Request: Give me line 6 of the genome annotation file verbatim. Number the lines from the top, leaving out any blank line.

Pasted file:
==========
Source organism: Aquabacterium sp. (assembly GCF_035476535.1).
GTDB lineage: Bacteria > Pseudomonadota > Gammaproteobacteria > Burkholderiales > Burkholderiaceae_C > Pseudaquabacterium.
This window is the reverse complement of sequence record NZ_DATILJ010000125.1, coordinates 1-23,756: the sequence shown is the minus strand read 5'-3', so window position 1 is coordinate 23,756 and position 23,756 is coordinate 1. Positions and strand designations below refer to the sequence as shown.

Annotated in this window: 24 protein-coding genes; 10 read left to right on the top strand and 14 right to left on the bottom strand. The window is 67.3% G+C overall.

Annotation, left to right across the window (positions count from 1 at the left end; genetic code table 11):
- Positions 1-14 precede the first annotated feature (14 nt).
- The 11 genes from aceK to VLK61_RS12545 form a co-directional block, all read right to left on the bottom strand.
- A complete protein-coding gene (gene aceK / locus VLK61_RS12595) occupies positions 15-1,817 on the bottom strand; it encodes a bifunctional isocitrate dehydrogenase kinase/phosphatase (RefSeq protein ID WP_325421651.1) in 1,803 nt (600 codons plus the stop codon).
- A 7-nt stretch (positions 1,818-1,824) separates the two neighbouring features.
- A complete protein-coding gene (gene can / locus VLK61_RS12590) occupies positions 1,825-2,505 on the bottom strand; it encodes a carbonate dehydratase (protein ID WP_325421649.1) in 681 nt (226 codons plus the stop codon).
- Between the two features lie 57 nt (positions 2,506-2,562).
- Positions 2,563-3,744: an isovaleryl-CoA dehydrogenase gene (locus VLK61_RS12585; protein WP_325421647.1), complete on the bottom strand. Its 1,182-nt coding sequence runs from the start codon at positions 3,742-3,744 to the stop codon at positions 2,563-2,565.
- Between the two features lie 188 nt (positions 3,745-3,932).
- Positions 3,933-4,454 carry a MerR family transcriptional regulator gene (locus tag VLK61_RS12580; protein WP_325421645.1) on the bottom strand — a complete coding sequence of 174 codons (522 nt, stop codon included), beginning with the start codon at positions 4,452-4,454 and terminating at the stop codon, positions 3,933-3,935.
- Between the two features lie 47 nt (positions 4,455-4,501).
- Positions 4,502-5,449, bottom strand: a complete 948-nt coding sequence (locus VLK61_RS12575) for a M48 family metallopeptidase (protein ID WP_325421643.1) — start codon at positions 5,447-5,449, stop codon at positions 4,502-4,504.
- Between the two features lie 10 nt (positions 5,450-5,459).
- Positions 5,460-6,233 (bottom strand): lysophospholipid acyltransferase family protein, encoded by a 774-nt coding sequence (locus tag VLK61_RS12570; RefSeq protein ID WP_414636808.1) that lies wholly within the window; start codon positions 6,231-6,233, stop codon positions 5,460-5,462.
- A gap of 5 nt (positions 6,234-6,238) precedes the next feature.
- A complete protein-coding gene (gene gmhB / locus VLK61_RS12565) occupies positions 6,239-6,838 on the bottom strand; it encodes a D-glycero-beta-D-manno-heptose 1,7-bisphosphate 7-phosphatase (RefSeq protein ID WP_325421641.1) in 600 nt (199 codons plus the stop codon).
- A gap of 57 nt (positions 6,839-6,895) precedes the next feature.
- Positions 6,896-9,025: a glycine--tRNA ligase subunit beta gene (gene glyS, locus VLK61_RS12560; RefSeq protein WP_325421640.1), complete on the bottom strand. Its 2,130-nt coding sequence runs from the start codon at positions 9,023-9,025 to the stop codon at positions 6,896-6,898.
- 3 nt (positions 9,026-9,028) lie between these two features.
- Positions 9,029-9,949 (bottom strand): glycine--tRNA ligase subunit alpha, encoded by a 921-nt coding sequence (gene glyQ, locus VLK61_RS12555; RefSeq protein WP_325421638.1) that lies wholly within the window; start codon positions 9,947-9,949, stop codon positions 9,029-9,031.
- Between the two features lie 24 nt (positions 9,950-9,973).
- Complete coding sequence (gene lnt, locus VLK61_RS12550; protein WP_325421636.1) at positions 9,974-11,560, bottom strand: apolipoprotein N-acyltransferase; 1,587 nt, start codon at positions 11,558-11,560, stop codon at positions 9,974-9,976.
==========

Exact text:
- Positions 1-14 precede the first annotated feature (14 nt).